Times were tough in the life of an immigrant farmer in northeastern Minnesota. Subsistence farming was a way of life that had gone on for centuries in Finland. Immigrants knew what was needed to survive in the harsh climate of the area. All family members old enough to work - men, women and children - did their share in clearing the land and creating a homestead. Facing thin rocky soil and a short growing season, immigrants in Embarrass planted potatoes, which became the major cash crop of the farms, supplemented by hay, rye, oats, and wheat.
Finnish immigrant farmers began settling regions of St. Louis County in the late 1800's. They purchased their homesteads from private properties and through the provisions of the Federal Homestead Act of 1862. Many Finnish immigrants moved to the rural homesteads to escape poor wages and unhealthy conditions in the mines on the Vermilion and Mesabi Iron Ranges. Others took up the life of backwoods farmers for ethnic, political or religious reasons and the desire to own their own land, even if one's claim was no larger than 40-80 acres.
At the age of 26, Gregorius Hanka married Mary Stierna. Together they purchased an 80 acre parcel of land from the Duluth and Iron Range Railroad. While staying with neighbors, the Hankas erected a one-room log house built of logs short enough for one man
to lift and tight enough to survive the cold winds of winter. By 1915, several other buildings were built, including a sauna, hay barn and cattle barn.
Finnish folk building form, arrangement and farming practices were etched in the memories of the immigrants as they worked on "proving up" their homestead claims by erecting small houses and clearing the land for cultivation.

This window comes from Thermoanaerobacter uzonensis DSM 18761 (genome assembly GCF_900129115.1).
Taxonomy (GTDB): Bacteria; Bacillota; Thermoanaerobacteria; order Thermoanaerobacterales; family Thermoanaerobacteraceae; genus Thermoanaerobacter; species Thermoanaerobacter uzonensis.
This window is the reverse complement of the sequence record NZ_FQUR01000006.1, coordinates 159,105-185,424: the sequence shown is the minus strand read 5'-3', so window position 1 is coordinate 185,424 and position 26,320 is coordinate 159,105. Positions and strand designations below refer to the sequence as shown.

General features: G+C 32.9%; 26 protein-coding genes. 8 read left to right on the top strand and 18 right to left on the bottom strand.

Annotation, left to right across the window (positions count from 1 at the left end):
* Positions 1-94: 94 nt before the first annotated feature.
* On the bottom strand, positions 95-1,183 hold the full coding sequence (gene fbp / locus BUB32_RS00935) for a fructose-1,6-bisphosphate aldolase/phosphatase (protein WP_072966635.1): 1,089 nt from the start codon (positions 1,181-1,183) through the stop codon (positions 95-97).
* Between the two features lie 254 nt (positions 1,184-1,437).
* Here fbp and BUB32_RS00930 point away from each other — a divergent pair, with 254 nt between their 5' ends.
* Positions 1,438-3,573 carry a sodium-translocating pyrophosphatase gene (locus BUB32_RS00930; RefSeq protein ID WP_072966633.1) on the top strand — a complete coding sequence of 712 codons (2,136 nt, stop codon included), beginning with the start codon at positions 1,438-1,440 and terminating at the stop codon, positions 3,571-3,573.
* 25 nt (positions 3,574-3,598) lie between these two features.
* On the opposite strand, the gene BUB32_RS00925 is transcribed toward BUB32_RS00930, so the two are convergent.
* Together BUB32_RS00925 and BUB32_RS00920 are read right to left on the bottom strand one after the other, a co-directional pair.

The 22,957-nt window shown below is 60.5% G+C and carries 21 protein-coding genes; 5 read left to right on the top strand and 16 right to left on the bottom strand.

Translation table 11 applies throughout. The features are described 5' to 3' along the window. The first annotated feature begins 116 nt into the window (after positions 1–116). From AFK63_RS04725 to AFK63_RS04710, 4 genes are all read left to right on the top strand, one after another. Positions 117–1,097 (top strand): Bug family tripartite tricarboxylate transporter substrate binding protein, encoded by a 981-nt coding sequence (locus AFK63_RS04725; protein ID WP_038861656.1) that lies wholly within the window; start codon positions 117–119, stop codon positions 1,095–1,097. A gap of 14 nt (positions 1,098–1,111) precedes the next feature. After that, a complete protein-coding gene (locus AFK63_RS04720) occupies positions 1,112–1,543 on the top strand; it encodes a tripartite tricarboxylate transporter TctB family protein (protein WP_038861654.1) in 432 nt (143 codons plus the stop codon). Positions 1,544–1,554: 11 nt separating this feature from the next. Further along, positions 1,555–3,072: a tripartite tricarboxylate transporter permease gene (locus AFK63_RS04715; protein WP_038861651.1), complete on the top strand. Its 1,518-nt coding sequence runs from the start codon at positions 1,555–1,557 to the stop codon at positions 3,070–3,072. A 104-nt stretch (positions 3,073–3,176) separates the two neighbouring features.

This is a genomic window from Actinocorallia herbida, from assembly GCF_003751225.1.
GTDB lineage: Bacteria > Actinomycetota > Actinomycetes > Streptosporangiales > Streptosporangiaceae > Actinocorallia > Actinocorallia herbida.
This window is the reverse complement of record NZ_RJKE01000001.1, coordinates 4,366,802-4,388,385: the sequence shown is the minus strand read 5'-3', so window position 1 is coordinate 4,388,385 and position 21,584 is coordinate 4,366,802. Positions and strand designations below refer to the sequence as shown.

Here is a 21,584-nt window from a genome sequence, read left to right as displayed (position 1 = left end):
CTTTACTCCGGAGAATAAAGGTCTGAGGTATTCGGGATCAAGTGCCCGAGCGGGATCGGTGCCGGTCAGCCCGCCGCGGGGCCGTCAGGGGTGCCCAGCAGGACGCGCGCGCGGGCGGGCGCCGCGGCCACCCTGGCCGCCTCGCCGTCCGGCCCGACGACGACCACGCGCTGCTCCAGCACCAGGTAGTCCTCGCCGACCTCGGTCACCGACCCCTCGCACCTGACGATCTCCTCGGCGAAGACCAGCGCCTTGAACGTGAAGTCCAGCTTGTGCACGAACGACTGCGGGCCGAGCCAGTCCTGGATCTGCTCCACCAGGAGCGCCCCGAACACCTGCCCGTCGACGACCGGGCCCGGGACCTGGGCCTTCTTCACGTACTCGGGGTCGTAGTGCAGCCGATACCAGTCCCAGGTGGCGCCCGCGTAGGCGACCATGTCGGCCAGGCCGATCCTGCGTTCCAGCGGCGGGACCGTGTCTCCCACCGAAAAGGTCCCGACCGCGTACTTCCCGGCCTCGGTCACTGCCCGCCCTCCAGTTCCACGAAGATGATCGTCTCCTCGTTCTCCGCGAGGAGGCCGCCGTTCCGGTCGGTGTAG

The Hanka homestead includes ten buildings, four of which are made of logs. As was common in western Finland, the homestead formed a U-shaped courtyard consisting of the house, sauna and a double-pen barn in the center of the farmstead. Open hay fields surround the farm, with a log hay barn located about 500 feet southeast of the house. This illustrates the common practice by Finns of erecting several buildings, each with their own special function. The hay barn in the field, at a considerable distance from the house, is also based on the Old World arrangement of farm buildings, with the added benefit that if the barn went up in flames, the other buildings would not.
Architecturally, the Hanka farm buildings embody the traditional, distinctive construction techniques used by the Finnish immigrants at the turn of the century. Chinkless log walls and double-notched corners indicate a rich array of building skills borrowed from their native Finland. The logs used were often from the trees which
did not have the market value of other woods, such as tamarack, or the pine and poplar found in nearby woods.
National Register of Historic Places